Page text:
Review: Platinum Preppy Fountain Pen 03 Fine, Blue-Black
New to Nibs: A fountain pen novice’s review of Platinum’s Preppy Fountain Pen.
To a fountain pen novice like myself, the world of nibs, inks and cartridges is complicated, confusing, and more than a little daunting. When a pen can be as simple and user-friendly as a trusty ballpoint, then why bother with all the antiquated fuss?
Unsurprisingly, there are a few fountain pen fanatics around the NoteMaker office, all of whom tout the superior qualities of the fountain pen– from beautiful handwriting and greater control, to the freedom to change ink colour, longevity, and a certain old-school charm.
So, when the colourful range of Platinum Preppy Fountain Pens arrived in the office recently, I thought it might be time to put aside my preconceptions and give them a chance. I try the Platinum Preppy 03 Fine Nib, with blue-black ink.
Review: Platinum Preppy Fountain Pen
Launched in 2007 by Japanese label Platinum Pen Co., the Preppy pen is the perfect fountain pen for beginners. At $13.95, it is an inexpensive investment, and yet has a wonderful reputation for its quality and design.
The pen comes with one cartridge, which is simple to insert, although you do need to push quite firmly on the ball end of the cartridge until you feel it ‘click’ in to the nib end of the pen. There is absolutely no leaking ink! Replacement cartridges– the Platinum fountain pen ink cartridges– cost $4.95 for a pack of two, and are available in a range of colours including violet and yellow!
In the hand, the Preppy feels lighter than I expected. When I place the nib to my paper, it is a little scratchy at first, but once the ink starts to flow, it is smooth and a beautiful vibrant blue– definitely more ‘blue,’ than ‘blue-black’ as its name suggests.
The nib is stainless steel, which makes it durable and resistant to damage, but also flexible, so that the width of the line drawn is proportional to the amount of pressure placed on the nib. I play around with pressing lightly, and then more firmly, and find that I can change the thickness and style of my handwriting with relative ease. A lighter hand produces a thin, spidery script, whereas more pressure makes my writing rounder and bolder, and the ink has slightly more depth. My handwriting– usually a loopy mess– appears more uniform and cursive, and I enjoy the precision that a fine nib affords. The fine nib is perfect for my small handwriting, but there are extra-fine and medium nibs available for those who want something thinner or thicker. The body of the pen itself is translucent, which seems useful for gauging ink usage at a glance, and the cap features a clever ‘Slip & Seal’ function which makes the inside of the pen airtight and prevents the ink from drying out, even if the pen goes unused for a year.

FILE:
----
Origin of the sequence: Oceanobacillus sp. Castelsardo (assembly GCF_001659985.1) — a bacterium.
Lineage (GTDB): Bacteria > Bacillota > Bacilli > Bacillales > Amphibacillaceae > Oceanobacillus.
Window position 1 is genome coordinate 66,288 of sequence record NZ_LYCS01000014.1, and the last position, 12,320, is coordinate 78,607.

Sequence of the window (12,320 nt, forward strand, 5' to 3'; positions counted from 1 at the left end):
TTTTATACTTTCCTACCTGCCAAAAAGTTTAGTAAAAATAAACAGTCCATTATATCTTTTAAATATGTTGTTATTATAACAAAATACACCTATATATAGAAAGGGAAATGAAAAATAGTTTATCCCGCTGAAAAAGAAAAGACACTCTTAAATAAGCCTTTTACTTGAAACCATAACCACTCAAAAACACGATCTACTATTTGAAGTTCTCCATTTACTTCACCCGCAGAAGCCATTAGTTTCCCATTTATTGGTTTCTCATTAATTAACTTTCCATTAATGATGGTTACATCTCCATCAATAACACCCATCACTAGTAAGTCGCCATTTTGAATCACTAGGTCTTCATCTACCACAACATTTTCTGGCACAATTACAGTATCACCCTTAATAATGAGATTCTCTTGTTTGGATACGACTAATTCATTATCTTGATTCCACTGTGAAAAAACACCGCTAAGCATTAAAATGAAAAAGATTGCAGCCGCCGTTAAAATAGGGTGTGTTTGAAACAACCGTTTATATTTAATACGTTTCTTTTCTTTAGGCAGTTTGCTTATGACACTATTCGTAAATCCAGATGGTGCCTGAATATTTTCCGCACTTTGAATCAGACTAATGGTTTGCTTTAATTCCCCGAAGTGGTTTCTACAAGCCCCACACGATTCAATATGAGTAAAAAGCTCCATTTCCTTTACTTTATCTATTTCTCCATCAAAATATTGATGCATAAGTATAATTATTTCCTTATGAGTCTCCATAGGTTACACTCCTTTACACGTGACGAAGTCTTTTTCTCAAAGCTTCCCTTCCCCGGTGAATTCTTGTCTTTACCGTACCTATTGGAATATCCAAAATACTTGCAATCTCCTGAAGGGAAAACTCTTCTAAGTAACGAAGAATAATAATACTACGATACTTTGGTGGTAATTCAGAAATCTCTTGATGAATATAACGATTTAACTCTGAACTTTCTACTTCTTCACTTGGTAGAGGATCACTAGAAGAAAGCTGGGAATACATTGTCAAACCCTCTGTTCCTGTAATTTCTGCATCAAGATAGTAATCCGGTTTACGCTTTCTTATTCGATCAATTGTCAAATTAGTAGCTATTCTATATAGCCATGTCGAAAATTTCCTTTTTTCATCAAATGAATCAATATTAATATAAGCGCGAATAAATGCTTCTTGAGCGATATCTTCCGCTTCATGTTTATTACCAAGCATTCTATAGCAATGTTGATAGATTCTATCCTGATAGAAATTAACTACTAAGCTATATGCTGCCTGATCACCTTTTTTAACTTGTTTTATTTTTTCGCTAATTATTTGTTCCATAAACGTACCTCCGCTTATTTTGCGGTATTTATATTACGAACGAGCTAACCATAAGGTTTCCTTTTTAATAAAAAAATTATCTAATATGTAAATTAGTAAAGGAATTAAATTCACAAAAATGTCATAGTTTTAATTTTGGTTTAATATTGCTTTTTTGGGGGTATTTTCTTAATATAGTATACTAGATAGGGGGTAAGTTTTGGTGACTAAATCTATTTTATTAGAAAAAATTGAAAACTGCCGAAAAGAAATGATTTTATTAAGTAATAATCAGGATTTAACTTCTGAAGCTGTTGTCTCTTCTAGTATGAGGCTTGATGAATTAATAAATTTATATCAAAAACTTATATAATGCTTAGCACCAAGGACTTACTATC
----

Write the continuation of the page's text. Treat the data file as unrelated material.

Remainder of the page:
I borrowed my colleague’s Lamy Safari Fountain Pen with a fine nib and blue-black ink to compare. The Safari definitely writes a little more smoothly and has a heavier ink flow, however I have more control over my writing with the Preppy. The Preppy’s ‘fine’ nib is narrower than Lamy’s, so this is something to keep in mind if you’re familiar with the Lamy range. I also found the Preppy more comfortable to hold than the Lamy’s moulded grip.
Typically, due to the cost of the pens and nibs, a person might own one or two fountain pens, and change the ink colour when the pen runs dry. Because the Preppy is so inexpensive, it is possible to have a few colours on the go at once, and use black for writing, blue for revisions and red for edits, and so on. It also means that if you use fountain pens for illustration, you can have a collection of filled pens on hand without spending too much money. The Preppy pen lids feature a plastic coloured pen clip that corresponds with the ink colour, so that it is easy to find in your pencil case.
Personally, I really like that the Preppy isn’t too precious. As a serial pen-misplacer, I’m always hesitant to carry an expensive pen in my handbag, but at this price point, I don’t have to worry too much about it being broken, lost, or stolen by a friend or co-worker (ahem). As an entry-level fountain pen, the Preppy certainly exceeded my expectations.
Overall, my first experience writing with a fountain pen has been excellent, and although I’m not ready to part with my trusty ballpoint just yet, I’ll definitely be adding a few Preppy pens to my collection!
- Very inexpensive!
- Refillable, and cartridge snaps in easily
- Transparent body so you can see how much ink you’ve used
- Comfortable to hold, especially with cap posted
- Precise and clean, with no feathering or ink blotches, even on low-quality paper
- Cartridges available in lots of colours, so are good for artists
- Slip & Seal function = no ink drying out
- Can be upgraded with a converter, if you desire
- Nib is a little sharp/scratchy at times
- The ‘fine’ nib is more like an ‘extra-fine’ width
- The plastic body seems like it might crack or shatter if dropped on a hard surface
- Blue-black ink is definitely more blue than black
- When left overnight, in the morning it took a few tries to get it writing
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